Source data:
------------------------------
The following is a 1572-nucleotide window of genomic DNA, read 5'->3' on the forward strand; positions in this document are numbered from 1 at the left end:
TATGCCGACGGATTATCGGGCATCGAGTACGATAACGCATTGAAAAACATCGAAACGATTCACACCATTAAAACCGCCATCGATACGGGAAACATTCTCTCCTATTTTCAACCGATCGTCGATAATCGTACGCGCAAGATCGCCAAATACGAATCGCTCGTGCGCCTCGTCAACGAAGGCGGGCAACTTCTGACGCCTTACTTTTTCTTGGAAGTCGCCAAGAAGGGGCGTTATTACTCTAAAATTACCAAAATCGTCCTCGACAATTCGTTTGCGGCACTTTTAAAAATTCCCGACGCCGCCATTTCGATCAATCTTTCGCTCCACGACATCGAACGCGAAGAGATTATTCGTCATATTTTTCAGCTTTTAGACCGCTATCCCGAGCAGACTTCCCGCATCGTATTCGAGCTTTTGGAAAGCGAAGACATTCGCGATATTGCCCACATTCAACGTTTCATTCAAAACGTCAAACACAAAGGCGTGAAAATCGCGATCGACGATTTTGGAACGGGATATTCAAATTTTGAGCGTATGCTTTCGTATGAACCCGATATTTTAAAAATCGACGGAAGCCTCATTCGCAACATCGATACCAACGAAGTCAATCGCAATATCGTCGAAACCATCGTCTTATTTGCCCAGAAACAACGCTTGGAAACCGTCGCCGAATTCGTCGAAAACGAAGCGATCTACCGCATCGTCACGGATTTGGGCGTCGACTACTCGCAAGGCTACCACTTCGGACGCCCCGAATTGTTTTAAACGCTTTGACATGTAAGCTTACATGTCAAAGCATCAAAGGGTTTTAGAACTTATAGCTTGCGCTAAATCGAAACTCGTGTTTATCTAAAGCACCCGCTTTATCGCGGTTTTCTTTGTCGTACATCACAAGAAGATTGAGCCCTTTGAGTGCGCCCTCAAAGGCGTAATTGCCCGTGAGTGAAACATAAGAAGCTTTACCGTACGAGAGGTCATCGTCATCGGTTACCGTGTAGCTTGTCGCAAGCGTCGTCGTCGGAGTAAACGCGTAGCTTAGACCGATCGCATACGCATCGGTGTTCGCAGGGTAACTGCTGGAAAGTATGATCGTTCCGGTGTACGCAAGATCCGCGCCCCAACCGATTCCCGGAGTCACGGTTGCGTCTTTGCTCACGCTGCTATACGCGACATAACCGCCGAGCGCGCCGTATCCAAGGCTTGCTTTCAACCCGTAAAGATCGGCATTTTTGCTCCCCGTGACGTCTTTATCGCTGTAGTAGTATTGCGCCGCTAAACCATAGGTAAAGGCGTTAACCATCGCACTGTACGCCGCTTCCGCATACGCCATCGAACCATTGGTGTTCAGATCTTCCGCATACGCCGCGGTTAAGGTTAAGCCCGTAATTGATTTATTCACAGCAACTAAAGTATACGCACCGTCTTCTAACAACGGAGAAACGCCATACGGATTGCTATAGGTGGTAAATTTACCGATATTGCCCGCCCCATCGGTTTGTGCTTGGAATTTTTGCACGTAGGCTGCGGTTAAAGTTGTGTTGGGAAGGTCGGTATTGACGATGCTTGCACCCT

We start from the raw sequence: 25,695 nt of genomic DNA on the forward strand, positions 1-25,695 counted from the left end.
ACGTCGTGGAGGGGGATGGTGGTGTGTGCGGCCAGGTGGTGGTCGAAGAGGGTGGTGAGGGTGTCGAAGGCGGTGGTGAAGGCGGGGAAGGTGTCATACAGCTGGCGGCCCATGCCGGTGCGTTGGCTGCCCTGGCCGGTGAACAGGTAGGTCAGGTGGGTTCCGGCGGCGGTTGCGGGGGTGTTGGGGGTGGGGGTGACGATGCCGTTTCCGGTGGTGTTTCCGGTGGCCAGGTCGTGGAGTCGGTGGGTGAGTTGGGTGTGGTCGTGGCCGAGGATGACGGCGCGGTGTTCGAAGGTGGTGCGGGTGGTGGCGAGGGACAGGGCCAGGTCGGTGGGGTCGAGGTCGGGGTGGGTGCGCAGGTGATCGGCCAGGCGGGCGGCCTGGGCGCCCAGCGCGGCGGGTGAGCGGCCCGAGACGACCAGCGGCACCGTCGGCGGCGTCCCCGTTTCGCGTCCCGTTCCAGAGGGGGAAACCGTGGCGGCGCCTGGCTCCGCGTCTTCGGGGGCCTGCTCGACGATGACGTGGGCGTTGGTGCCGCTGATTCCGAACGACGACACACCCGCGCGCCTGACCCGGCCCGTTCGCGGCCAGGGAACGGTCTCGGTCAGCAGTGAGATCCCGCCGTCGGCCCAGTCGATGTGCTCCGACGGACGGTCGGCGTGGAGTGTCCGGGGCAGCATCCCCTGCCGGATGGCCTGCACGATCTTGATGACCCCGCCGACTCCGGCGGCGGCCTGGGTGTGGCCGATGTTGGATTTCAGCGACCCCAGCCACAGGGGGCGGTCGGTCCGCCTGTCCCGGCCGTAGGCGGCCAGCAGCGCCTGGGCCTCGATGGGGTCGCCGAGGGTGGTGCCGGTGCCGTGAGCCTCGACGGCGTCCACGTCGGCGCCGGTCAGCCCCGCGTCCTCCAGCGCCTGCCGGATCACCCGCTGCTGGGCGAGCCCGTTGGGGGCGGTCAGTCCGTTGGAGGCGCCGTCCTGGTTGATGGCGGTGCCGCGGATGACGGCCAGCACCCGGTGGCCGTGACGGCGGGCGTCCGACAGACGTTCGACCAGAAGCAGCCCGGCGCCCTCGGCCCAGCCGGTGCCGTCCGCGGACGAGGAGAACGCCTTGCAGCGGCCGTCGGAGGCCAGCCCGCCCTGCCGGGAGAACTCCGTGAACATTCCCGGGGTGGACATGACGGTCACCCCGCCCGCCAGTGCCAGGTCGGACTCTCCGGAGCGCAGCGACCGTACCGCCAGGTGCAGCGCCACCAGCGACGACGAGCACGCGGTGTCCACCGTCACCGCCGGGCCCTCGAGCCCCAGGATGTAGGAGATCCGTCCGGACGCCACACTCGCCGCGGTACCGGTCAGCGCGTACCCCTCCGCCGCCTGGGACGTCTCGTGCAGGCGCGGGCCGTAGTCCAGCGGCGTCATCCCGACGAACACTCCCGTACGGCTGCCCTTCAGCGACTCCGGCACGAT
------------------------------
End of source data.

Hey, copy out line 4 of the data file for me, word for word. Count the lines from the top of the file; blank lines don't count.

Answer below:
ACGTCGTGGAGGGGGATGGTGGTGTGTGCGGCCAGGTGGTGGTCGAAGAGGGTGGTGAGGGTGTCGAAGGCGGTGGTGAAGGCGGGGAAGGTGTCATACAGCTGGCGGCCCATGCCGGTGCGTTGGCTGCCCTGGCCGGTGAACAGGTAGGTCAGGTGGGTTCCGGCGGCGGTTGCGGGGGTGTTGGGGGTGGGGGTGACGATGCCGTTTCCGGTGGTGTTTCCGGTGGCCAGGTCGTGGAGTCGGTGGGTGAGTTGGGTGTGGTCGTGGCCGAGGATGACGGCGCGGTGTTCGAAGGTGGTGCGGGTGGTGGCGAGGGACAGGGCCAGGTCGGTGGGGTCGAGGTCGGGGTGGGTGCGCAGGTGATCGGCCAGGCGGGCGGCCTGGGCGCCCAGCGCGGCGGGTGAGCGGCCCGAGACGACCAGCGGCACCGTCGGCGGCGTCCCCGTTTCGCGTCCCGTTCCAGAGGGGGAAACCGTGGCGGCGCCTGGCTCCGCGTCTTCGGGGGCCTGCTCGACGATGACGTGGGCGTTGGTGCCGCTGATTCCGAACGACGACACACCCGCGCGCCTGACCCGGCCCGTTCGCGGCCAGGGAACGGTCTCGGTCAGCAGTGAGATCCCGCCGTCGGCCCAGTCGATGTGCTCCGACGGACGGTCGGCGTGGAGTGTCCGGGGCAGCATCCCCTGCCGGATGGCCTGCACGATCTTGATGACCCCGCCGACTCCGGCGGCGGCCTGGGTGTGGCCGATGTTGGATTTCAGCGACCCCAGCCACAGGGGGCGGTCGGTCCGCCTGTCCCGGCCGTAGGCGGCCAGCAGCGCCTGGGCCTCGATGGGGTCGCCGAGGGTGGTGCCGGTGCCGTGAGCCTCGACGGCGTCCACGTCGGCGCCGGTCAGCCCCGCGTCCTCCAGCGCCTGCCGGATCACCCGCTGCTGGGCGAGCCCGTTGGGGGCGGTCAGTCCGTTGGAGGCGCCGTCCTGGTTGATGGCGGTGCCGCGGATGACGGCCAGCACCCGGTGGCCGTGACGGCGGGCGTCCGACAGACGTTCGACCAGAAGCAGCCCGGCGCCCTCGGCCCAGCCGGTGCCGTCCGCGGACGAGGAGAACGCCTTGCAGCGGCCGTCGGAGGCCAGCCCGCCCTGCCGGGAGAACTCCGTGAACATTCCCGGGGTGGACATGACGGTCACCCCGCCCGCCAGTGCCAGGTCGGACTCTCCGGAGCGCAGCGACCGTACCGCCAGGTGCAGCGCCACCAGCGACGACGAGCACGCGGTGTCCACCGTCACCGCCGGGCCCTCGAGCCCCAGGATGTAGGAGATCCGTCCGGACGCCACACTCGCCGCGGTACCGGTCAGCGCGTACCCCTCCGCCGCCTGGGACGTCTCGTGCAGGCGCGGGCCGTAGTCCAGCGGCGTCATCCCGACGAACACTCCCGTACGGCTGCCCTTCAGCGACTCCGGCACGAT